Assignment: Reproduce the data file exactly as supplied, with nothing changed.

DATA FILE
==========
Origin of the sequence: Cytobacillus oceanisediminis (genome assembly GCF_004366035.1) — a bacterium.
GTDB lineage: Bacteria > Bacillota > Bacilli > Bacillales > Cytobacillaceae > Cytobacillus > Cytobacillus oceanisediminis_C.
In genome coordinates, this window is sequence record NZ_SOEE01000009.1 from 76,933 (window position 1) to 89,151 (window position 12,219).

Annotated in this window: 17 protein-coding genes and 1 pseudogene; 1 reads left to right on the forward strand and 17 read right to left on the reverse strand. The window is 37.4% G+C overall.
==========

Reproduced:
Origin of the sequence: Cytobacillus oceanisediminis (genome assembly GCF_004366035.1) — a bacterium.
GTDB lineage: Bacteria > Bacillota > Bacilli > Bacillales > Cytobacillaceae > Cytobacillus > Cytobacillus oceanisediminis_C.
In genome coordinates, this window is sequence record NZ_SOEE01000009.1 from 76,933 (window position 1) to 89,151 (window position 12,219).

Annotated in this window: 17 protein-coding genes and 1 pseudogene; 1 reads left to right on the forward strand and 17 read right to left on the reverse strand. The window is 37.4% G+C overall.